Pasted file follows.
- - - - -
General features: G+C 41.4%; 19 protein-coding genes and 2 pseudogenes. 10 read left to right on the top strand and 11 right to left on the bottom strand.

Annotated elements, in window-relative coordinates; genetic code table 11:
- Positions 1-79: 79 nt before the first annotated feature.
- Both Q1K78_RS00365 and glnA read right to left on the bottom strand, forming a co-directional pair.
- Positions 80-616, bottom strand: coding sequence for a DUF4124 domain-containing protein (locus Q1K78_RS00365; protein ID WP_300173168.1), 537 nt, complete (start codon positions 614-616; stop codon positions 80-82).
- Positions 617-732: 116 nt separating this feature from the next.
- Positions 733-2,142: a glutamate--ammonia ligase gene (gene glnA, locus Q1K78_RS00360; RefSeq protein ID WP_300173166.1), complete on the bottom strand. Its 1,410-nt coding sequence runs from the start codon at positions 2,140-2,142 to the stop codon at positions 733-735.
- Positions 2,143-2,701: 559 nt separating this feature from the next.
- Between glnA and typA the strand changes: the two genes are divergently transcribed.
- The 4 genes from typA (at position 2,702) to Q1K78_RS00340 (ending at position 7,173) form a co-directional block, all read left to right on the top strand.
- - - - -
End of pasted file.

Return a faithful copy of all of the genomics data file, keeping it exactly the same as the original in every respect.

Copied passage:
General features: G+C 41.4%; 19 protein-coding genes and 2 pseudogenes. 10 read left to right on the top strand and 11 right to left on the bottom strand.

Annotated elements, in window-relative coordinates; genetic code table 11:
- Positions 1-79: 79 nt before the first annotated feature.
- Both Q1K78_RS00365 and glnA read right to left on the bottom strand, forming a co-directional pair.
- Positions 80-616, bottom strand: coding sequence for a DUF4124 domain-containing protein (locus Q1K78_RS00365; protein ID WP_300173168.1), 537 nt, complete (start codon positions 614-616; stop codon positions 80-82).
- Positions 617-732: 116 nt separating this feature from the next.
- Positions 733-2,142: a glutamate--ammonia ligase gene (gene glnA, locus Q1K78_RS00360; RefSeq protein ID WP_300173166.1), complete on the bottom strand. Its 1,410-nt coding sequence runs from the start codon at positions 2,140-2,142 to the stop codon at positions 733-735.
- Positions 2,143-2,701: 559 nt separating this feature from the next.
- Between glnA and typA the strand changes: the two genes are divergently transcribed.
- The 4 genes from typA (at position 2,702) to Q1K78_RS00340 (ending at position 7,173) form a co-directional block, all read left to right on the top strand.